# Statics Question regarding Joint type & Reactions

1. Jun 16, 2010

### skaterbasist

When solving for reactions in a 2D diagram as seen below, how does each type of joint affect the summation of forces in the x & y components?

My problem asks to find the summation of forces in the x & y components, and has a smooth pin connection in the left of the beam and roller on the right of the beam. (This is a conceptual question and not particularly about my HW problem)

Here's an example of what I was referring to ( the two left figures).

[URL]http://www.engin.brown.edu/courses/en3/notes/Statics/Constraints/Constraints_files/image030.gif[/URL]

Thanks.

Last edited by a moderator: Apr 25, 2017
2. Jun 20, 2010

### LawlQuals

Statics can often be an exercise in bookkeeping.

Your question: "how does each type of joint affect the summation of forces in the x & y components?" I suggest may be rewritten as:

"What reaction forces are present for each kind of support?"

The reason I say this is that your summation of forces will follow directly once you discern which forces are present and which are not. That is to say, your equilibrium equations follow directly from free body diagrams (FBDs) you may draw. In a course like statics, you should *always* be drawing FBDs, they are informative and necessary for a complete solution (as well as allowing you to keep track of your signs).

When thinking of which reaction forces are produced as a result of some support, you need only consider "which motion does said support prevent?" If a support prevents motion in some direction, a reaction force is responsible. It is convenient to resolve these into both x- and y-directions, where at times you may find it useful to incline your axis with respect to a horizontal/vertical system for cleaner equations (e.g. this may inherit the quality that less cosine/sine terms needed to isolate component forces along both directions). Once you decide on a coordinate axis, and draw your FBDs, you may write down component equations (in x and y if you like). Think about what each support is physically to gauge which reaction forces are present, there is nothing to memorize here.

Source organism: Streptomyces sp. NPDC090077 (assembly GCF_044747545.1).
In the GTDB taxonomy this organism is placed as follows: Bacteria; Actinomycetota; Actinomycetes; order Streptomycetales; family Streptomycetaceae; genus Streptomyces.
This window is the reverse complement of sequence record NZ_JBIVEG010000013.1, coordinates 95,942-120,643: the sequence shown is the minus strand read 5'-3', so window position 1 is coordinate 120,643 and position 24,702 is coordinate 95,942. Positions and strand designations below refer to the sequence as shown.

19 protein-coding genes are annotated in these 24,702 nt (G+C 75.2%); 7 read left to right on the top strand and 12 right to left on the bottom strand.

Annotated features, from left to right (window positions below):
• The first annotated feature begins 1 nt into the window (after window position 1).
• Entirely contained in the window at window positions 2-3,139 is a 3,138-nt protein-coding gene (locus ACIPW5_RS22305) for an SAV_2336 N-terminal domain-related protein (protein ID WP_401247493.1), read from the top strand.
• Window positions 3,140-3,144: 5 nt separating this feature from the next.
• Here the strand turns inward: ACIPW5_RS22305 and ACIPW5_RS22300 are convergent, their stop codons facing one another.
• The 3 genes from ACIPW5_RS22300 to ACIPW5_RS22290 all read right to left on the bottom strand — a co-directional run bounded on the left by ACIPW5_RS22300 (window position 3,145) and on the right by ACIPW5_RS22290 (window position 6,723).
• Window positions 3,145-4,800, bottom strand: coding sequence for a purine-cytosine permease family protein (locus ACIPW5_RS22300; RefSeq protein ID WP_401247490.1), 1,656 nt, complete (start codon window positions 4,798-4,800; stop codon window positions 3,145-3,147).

(1) smooth pin support (2D): this affixes whatever it is attached to so it cannot translate. In general, it is not possible to determine the reaction force's actual direction by inspection. Luckily, you may always resolve forces into components. The reaction force"s" here are then two unknowns, one along x, one along y. The proviso here is that a system is subjected to a variety of loads, and the reaction force actually does point in a definite direction, but that direction is intractable by inspection. Modeling the forces as components in x and y allows you to pick the directions along these known directions easily. Should you wish, you could figure out which way the reaction really points (i.e. the "resultant" force of adding the x and y components together), although this is not usually of concern. Note though, that if you actually knew the direction of the force, you could model the reaction as only one unknown. However, in most every case this information is not known, so we are forced to represent this reaction by two unknowns (components that we choose to lie along the x and y directions).

Thus, in 2D, a pin support means one force each in the x and y directions. Bear in mind, the 3D analog is a ball-and-socket (in which case you would have no translation in any direction, so 3 reactions along x, y, and z).

(2) Roller: A roller is a wheel or just a ball that impinges on a surface of an object. The roller pushes on the object, and the object pushes back on it (static equilibrium). In other words, should the object move against the roller, the roller *prevents* motion by pushing back on it. As discussed, this is the definition of a reaction force. The roller can only push, so you know its definite direction (even the sign of it). A reaction force is then easily modeled as a force perpendicular to the object's surface where it contacts the roller.